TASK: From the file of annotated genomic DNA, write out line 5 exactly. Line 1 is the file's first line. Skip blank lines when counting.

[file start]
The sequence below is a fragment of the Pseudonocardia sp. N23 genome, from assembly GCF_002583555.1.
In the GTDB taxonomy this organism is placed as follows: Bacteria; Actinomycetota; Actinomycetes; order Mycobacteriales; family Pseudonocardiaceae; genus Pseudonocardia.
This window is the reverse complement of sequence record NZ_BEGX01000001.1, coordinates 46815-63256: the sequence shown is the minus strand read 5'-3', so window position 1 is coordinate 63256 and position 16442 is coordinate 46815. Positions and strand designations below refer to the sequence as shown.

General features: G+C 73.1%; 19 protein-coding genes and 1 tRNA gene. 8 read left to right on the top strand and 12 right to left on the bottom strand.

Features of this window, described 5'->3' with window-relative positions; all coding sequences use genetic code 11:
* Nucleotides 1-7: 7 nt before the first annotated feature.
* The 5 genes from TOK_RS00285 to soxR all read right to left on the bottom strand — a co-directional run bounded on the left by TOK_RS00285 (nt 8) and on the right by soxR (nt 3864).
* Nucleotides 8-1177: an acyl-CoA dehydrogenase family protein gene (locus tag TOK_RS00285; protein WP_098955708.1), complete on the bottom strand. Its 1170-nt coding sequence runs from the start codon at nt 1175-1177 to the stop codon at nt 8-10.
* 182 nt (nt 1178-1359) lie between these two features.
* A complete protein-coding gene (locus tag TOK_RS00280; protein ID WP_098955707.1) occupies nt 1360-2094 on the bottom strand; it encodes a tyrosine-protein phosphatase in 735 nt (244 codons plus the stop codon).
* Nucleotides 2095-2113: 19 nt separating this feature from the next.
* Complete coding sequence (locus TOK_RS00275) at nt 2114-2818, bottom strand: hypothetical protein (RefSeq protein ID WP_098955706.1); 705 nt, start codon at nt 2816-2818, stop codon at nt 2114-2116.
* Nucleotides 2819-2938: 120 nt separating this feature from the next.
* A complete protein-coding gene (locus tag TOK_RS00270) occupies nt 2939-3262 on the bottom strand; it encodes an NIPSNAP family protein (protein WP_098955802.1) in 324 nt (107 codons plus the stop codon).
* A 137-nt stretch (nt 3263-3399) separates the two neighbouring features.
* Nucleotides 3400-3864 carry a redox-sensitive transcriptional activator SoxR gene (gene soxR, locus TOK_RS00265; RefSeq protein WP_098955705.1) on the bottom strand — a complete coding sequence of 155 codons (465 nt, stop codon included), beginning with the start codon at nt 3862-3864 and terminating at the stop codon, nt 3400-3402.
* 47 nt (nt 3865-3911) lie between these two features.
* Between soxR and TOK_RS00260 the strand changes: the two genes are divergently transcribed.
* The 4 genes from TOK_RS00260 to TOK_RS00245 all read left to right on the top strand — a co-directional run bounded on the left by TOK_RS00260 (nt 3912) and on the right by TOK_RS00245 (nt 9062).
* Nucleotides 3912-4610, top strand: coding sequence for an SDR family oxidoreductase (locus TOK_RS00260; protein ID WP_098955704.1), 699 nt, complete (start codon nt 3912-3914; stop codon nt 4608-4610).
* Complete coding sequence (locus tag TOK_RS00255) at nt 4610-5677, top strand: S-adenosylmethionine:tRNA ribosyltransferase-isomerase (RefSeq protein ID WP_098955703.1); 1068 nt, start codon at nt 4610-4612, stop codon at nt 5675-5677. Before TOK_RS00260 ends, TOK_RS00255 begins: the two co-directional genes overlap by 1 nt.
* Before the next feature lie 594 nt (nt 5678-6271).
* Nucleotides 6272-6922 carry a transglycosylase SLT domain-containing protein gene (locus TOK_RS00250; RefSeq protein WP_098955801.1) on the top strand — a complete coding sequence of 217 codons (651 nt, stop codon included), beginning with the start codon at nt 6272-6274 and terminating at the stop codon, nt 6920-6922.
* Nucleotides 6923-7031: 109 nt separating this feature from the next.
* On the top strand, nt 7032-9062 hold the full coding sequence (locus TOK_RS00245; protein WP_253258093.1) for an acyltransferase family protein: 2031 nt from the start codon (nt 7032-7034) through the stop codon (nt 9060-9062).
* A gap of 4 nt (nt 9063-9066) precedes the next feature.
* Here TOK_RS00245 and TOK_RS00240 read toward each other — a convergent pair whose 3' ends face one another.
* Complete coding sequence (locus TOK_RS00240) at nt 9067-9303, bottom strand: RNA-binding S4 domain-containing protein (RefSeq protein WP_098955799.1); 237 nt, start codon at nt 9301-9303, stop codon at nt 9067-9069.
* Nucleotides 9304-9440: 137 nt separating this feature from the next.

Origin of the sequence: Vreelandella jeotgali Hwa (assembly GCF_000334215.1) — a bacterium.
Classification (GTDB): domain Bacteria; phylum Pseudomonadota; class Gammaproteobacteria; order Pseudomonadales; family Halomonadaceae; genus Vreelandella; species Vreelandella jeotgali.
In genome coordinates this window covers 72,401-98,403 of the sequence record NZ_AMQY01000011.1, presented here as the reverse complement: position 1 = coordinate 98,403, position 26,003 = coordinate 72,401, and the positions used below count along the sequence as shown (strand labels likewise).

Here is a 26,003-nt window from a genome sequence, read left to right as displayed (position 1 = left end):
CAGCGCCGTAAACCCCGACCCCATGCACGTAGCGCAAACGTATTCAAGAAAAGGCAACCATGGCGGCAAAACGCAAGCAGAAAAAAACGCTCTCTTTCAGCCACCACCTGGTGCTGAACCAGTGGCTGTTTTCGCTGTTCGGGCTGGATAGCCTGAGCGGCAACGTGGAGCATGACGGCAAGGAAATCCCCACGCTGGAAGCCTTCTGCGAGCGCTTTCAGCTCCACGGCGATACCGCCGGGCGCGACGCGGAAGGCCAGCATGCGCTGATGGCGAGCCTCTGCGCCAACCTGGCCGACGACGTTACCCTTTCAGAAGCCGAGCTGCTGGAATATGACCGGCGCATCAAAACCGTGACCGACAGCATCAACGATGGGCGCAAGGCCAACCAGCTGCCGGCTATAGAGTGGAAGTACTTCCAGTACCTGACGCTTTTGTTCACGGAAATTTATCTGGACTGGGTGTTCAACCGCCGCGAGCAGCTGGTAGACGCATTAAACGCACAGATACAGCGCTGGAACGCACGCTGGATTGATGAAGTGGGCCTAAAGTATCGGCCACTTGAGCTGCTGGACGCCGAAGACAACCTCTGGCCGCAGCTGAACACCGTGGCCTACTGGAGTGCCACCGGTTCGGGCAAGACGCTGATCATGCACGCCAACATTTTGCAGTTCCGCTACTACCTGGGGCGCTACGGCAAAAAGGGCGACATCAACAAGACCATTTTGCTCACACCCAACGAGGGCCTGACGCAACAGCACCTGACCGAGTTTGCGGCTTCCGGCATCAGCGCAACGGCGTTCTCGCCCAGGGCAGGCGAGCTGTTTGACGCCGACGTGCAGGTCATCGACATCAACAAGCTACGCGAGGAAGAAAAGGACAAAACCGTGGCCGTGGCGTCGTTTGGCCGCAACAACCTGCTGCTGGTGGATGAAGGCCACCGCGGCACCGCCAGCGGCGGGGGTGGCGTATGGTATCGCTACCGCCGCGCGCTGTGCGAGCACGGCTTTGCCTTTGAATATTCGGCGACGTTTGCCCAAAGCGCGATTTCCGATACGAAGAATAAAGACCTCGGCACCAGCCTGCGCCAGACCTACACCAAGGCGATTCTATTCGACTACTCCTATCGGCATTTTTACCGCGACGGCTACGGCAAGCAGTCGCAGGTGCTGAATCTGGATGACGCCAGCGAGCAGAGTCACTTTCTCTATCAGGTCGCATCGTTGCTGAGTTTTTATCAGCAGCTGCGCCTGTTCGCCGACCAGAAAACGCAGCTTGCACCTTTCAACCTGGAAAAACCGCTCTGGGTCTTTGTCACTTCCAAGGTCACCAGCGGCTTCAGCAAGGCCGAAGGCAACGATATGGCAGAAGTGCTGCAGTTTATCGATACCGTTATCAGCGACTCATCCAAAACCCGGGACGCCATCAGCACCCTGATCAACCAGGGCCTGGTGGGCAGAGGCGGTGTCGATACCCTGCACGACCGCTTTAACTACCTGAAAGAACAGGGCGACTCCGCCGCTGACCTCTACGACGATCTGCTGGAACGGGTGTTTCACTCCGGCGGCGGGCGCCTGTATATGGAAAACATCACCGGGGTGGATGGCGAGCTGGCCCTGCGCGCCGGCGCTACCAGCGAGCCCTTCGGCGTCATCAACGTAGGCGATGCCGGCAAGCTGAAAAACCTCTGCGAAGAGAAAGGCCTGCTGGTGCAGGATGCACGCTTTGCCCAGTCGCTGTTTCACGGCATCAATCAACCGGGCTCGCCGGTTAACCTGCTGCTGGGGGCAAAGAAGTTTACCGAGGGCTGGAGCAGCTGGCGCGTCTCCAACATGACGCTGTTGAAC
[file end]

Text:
Features of this window, described 5'->3' with window-relative positions; all coding sequences use genetic code 11: